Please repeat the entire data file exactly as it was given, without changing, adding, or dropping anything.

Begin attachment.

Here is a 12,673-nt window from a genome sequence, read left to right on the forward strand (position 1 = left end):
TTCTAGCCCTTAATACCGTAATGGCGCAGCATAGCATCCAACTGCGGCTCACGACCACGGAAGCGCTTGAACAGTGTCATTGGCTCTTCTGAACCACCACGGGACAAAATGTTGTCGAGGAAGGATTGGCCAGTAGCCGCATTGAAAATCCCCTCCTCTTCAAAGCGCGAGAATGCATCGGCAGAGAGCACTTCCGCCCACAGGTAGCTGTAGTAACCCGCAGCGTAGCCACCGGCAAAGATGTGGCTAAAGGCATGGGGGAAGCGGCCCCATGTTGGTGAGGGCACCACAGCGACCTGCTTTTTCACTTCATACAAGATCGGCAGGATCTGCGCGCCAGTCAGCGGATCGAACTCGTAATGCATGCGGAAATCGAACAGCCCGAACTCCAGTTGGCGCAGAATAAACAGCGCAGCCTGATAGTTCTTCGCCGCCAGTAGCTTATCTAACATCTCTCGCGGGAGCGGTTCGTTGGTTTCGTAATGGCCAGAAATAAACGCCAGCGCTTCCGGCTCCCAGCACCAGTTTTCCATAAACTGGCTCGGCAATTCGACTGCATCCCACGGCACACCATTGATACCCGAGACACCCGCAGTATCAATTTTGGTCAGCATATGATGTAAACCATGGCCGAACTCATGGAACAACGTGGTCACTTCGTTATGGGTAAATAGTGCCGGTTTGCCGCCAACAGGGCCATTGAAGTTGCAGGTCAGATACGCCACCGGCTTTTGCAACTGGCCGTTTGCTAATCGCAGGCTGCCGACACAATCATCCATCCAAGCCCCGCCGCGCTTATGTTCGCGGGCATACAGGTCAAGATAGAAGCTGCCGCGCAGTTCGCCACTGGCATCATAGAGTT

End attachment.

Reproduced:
Here is a 12,673-nt window from a genome sequence, read left to right on the forward strand (position 1 = left end):
TTCTAGCCCTTAATACCGTAATGGCGCAGCATAGCATCCAACTGCGGCTCACGACCACGGAAGCGCTTGAACAGTGTCATTGGCTCTTCTGAACCACCACGGGACAAAATGTTGTCGAGGAAGGATTGGCCAGTAGCCGCATTGAAAATCCCCTCCTCTTCAAAGCGCGAGAATGCATCGGCAGAGAGCACTTCCGCCCACAGGTAGCTGTAGTAACCCGCAGCGTAGCCACCGGCAAAGATGTGGCTAAAGGCATGGGGGAAGCGGCCCCATGTTGGTGAGGGCACCACAGCGACCTGCTTTTTCACTTCATACAAGATCGGCAGGATCTGCGCGCCAGTCAGCGGATCGAACTCGTAATGCATGCGGAAATCGAACAGCCCGAACTCCAGTTGGCGCAGAATAAACAGCGCAGCCTGATAGTTCTTCGCCGCCAGTAGCTTATCTAACATCTCTCGCGGGAGCGGTTCGTTGGTTTCGTAATGGCCAGAAATAAACGCCAGCGCTTCCGGCTCCCAGCACCAGTTTTCCATAAACTGGCTCGGCAATTCGACTGCATCCCACGGCACACCATTGATACCCGAGACACCCGCAGTATCAATTTTGGTCAGCATATGATGTAAACCATGGCCGAACTCATGGAACAACGTGGTCACTTCGTTATGGGTAAATAGTGCCGGTTTGCCGCCAACAGGGCCATTGAAGTTGCAGGTCAGATACGCCACCGGCTTTTGCAACTGGCCGTTTGCTAATCGCAGGCTGCCGACACAATCATCCATCCAAGCCCCGCCGCGCTTATGTTCGCGGGCATACAGGTCAAGATAGAAGCTGCCGCGCAGTTCGCCACTGGCATCATAGAGTT